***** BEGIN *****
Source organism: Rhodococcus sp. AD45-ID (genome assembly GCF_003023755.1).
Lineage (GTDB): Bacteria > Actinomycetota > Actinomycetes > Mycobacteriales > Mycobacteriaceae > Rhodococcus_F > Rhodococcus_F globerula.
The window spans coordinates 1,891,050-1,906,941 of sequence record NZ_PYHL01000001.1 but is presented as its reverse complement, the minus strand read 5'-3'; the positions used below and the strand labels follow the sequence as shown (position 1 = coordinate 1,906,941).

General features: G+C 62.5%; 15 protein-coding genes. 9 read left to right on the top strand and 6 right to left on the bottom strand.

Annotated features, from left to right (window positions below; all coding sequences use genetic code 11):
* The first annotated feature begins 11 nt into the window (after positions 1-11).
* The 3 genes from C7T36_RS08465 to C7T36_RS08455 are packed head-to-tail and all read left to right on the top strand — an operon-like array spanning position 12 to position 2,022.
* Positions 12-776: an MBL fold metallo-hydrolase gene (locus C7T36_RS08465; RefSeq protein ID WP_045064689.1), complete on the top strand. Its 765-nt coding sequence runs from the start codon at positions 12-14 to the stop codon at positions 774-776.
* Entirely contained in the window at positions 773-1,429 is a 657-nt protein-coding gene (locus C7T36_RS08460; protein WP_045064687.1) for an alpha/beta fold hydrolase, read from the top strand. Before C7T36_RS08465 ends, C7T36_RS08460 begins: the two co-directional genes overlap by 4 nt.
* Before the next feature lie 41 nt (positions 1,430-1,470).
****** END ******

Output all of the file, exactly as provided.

Source organism: Rhodococcus sp. AD45-ID (genome assembly GCF_003023755.1).
Lineage (GTDB): Bacteria > Actinomycetota > Actinomycetes > Mycobacteriales > Mycobacteriaceae > Rhodococcus_F > Rhodococcus_F globerula.
The window spans coordinates 1,891,050-1,906,941 of sequence record NZ_PYHL01000001.1 but is presented as its reverse complement, the minus strand read 5'-3'; the positions used below and the strand labels follow the sequence as shown (position 1 = coordinate 1,906,941).

General features: G+C 62.5%; 15 protein-coding genes. 9 read left to right on the top strand and 6 right to left on the bottom strand.

Annotated features, from left to right (window positions below; all coding sequences use genetic code 11):
* The first annotated feature begins 11 nt into the window (after positions 1-11).
* The 3 genes from C7T36_RS08465 to C7T36_RS08455 are packed head-to-tail and all read left to right on the top strand — an operon-like array spanning position 12 to position 2,022.
* Positions 12-776: an MBL fold metallo-hydrolase gene (locus C7T36_RS08465; RefSeq protein ID WP_045064689.1), complete on the top strand. Its 765-nt coding sequence runs from the start codon at positions 12-14 to the stop codon at positions 774-776.
* Entirely contained in the window at positions 773-1,429 is a 657-nt protein-coding gene (locus C7T36_RS08460; protein WP_045064687.1) for an alpha/beta fold hydrolase, read from the top strand. Before C7T36_RS08465 ends, C7T36_RS08460 begins: the two co-directional genes overlap by 4 nt.
* Before the next feature lie 41 nt (positions 1,430-1,470).